Why would you need a conservatory?
If you need to improve your home and add more space without necessarily having to obtain a construction permit, a conservatory might indeed offer the ideal compromise between extra space and the natural extension of the house. Depending on its size, shape and volume, it can be built either like a separate room or an open space, and even include a top floor: you can discuss all these options and more with the conservatory company of your own choosing.
Getting in more light is also a major advantage in getting a conservatory. The whole house will benefit from a panoramic view of the surroundings and more natural light flooding in, reducing the need for lighting appliances.
Thanks to the extra sun getting in the conservatory, the house will benefit from an extra source of heat, for free in the colder months.
Where should you install a conservatory?
Ideally, conservatories should be built facing south or southeast but the location will really depend on the shape of your house.
A conservatory facing the garden is the most popular option and will add extra space to the main living areas (kitchen, dining room, living room) and act as a transition area between the house and the garden.
You could also opt for a conservatory in lieu of an entrance door to add more light and create more space to store coats, shoes and other cumbersome objects that don’t have a space yet.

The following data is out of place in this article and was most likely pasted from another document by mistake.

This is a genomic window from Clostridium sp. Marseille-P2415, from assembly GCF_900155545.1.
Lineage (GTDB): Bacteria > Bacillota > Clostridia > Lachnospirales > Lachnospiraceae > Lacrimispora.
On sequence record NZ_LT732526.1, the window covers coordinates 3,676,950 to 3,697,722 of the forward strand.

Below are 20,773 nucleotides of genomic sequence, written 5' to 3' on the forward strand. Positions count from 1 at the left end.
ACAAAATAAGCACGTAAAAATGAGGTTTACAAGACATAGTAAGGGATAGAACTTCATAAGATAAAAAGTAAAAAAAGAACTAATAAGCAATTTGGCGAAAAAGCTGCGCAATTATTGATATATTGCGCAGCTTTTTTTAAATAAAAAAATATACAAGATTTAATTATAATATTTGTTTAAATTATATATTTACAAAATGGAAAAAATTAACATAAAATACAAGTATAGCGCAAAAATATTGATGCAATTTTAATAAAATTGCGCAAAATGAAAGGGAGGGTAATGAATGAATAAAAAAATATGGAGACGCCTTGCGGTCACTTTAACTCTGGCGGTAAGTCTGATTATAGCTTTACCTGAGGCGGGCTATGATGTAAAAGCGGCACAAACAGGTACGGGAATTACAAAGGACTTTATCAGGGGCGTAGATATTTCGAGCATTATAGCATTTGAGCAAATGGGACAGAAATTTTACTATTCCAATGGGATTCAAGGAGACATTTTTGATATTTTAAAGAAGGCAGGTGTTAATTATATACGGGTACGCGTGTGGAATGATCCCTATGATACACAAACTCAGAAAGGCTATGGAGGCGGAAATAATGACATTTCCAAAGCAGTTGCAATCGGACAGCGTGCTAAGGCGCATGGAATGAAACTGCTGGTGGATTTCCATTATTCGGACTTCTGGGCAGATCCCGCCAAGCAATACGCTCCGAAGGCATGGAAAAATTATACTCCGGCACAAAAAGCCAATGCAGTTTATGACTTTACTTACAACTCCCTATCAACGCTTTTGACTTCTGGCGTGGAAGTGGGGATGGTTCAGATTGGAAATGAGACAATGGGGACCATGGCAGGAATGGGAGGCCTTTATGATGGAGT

What shape should you opt for?
A rectangular conservatory with a sloped roof is often the most convenient and elegant solution but a flat roof will come in as a handy solution if the top floor windows of your house are just above the conservatory.
Octagonal conservatories are also a lovely option to give a slight victorian edge to your house.
What are the best materials?
Steel-based conservatories are a great option for traditional houses as the use of steel in the structure can only accommodate french style windows. Its main advantage is that it doesn’t require much maintenance but it’s not the most ideal option in terms of insulation.
Aluminium is much cheaper than steel and offers a better all-around insulating whenever it is combined with double-glazed windows. It’s also quite versatile and many styles are available.
Budgeting for a wooden conservatory mostly depends on the type of wood: hardwood or pine. Wood is much more versatile than any other material and wooden conservatories can be seamlessly attached to pretty much any pre-existing structure. Tainted or painted, many options are available too. The main downside is its durability: it will have to be treated with preservatives on a regular basis.